A conventional mortgage refers to a home loan that is not insured or guaranteed by a government agency such as the Federal Housing Administration (FHA), Department of Veterans Affairs (VA), or the U.S. Department of Agriculture (USDA). Instead, conventional mortgages are backed by private lenders, such as banks, credit unions, or mortgage companies.
Here are some key points to understand about conventional mortgages:
- Loan Requirements: Conventional mortgages typically have stricter eligibility requirements compared to government-backed loans. Lenders evaluate factors such as credit score, income, employment history, debt-to-income ratio, and the borrower's financial stability when determining loan approval.
- Loan-to-Value (LTV) Ratio: The loan-to-value ratio is the percentage of the home's appraised value that the lender is willing to finance. Conventional mortgages often require a lower LTV ratio, meaning borrowers may need a larger down payment compared to government-backed loans. A down payment of at least 20% of the home's purchase price is typically needed to avoid private mortgage insurance (PMI), which is an additional cost to protect the lender in case of default.
- Mortgage Insurance: If the down payment is less than 20%, private mortgage insurance (PMI) is usually required on conventional mortgages. PMI protects the lender if the borrower defaults on the loan. It is an additional monthly cost added to the mortgage payment until the homeowner reaches a certain level of equity in the home.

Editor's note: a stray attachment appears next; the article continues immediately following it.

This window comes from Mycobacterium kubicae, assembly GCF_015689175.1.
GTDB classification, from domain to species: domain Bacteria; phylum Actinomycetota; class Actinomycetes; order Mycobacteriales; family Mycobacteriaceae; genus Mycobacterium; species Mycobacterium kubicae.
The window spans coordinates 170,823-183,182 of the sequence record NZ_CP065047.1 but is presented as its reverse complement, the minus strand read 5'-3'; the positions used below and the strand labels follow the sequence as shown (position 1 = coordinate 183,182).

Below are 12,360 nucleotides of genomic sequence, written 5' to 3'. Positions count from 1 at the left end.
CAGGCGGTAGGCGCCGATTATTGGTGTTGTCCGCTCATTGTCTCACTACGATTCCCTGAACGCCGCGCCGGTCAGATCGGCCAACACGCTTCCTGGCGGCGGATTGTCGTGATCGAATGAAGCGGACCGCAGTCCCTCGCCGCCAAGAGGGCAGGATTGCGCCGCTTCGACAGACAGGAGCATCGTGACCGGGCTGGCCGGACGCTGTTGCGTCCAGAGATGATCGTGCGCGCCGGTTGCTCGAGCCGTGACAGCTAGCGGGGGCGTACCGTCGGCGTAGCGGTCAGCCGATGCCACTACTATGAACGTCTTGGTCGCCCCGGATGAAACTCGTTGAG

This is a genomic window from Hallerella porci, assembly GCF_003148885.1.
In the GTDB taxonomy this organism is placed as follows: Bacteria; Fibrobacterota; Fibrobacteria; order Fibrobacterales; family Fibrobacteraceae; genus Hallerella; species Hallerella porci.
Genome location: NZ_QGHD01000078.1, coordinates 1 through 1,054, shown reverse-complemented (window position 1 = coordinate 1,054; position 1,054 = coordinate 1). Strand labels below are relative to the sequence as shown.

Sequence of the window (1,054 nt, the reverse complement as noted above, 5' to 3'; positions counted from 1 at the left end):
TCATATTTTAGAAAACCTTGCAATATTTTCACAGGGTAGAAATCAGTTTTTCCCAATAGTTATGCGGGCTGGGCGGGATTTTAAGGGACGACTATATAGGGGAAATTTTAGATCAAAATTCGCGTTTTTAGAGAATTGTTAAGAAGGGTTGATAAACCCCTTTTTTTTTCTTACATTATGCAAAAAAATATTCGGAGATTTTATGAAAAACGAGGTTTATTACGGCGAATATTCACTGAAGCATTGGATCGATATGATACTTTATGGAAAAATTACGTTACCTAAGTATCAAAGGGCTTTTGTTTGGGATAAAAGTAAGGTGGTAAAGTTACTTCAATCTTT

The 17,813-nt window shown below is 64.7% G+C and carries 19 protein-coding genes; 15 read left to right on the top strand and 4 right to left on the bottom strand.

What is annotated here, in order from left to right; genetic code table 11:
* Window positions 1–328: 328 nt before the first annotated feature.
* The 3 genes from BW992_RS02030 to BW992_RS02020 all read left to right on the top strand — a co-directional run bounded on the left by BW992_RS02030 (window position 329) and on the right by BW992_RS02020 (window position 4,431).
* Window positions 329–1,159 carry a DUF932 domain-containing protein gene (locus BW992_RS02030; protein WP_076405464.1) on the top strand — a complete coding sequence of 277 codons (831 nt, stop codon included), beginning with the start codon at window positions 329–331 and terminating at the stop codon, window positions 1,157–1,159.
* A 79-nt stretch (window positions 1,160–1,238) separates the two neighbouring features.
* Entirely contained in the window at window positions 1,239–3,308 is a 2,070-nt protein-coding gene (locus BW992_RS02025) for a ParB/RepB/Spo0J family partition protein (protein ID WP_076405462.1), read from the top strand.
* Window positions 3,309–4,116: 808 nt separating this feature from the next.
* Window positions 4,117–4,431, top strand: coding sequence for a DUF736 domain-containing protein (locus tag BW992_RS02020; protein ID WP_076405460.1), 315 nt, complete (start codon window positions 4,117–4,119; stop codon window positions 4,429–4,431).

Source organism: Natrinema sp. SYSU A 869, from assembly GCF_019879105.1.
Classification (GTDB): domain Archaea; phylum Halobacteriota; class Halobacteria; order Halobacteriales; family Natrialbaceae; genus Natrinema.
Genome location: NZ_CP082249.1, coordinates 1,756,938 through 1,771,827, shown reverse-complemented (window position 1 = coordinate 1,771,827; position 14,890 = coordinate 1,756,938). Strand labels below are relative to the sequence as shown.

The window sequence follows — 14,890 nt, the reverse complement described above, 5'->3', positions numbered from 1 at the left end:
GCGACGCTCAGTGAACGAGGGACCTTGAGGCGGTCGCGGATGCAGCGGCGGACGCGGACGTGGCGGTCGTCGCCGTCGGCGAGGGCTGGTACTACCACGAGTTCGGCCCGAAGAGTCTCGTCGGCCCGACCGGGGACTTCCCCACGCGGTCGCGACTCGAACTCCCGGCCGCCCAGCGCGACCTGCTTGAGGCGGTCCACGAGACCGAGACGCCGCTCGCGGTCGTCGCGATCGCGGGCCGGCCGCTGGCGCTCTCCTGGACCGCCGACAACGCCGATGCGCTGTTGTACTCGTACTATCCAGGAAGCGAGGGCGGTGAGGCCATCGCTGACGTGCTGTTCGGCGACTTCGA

- Interest Rates: Conventional mortgage interest rates can vary depending on factors such as the borrower's credit score, loan term, loan amount, and current market conditions. Rates can be fixed (stay the same throughout the loan term) or adjustable (fluctuate over time).
- Loan Limits: Conventional mortgages have loan limits set by Fannie Mae and Freddie Mac, two government-sponsored enterprises that purchase and guarantee conventional mortgages on the secondary market. These loan limits vary by location and are periodically adjusted to reflect changes in home prices. Borrowers seeking loans that exceed the loan limits may need to consider jumbo loans, which have different requirements.
- Loan Terms: Conventional mortgages typically offer various loan terms, including 15-year and 30-year options. The loan term affects the monthly payment amount and the total interest paid over the life of the loan.
- Home Appraisal: Like other mortgage types, conventional mortgages require a home appraisal to determine the property's value and ensure it meets lending standards.
Conventional mortgages offer flexibility, competitive interest rates, and a range of loan options. They are commonly used for primary residences, second homes, and investment properties. It's important to compare different lenders, review loan terms, and seek pre-approval to understand the options available and find the best conventional mortgage that suits your financial situation and homeownership goals. Consulting with a mortgage professional or loan officer can provide personalized guidance tailored to your needs.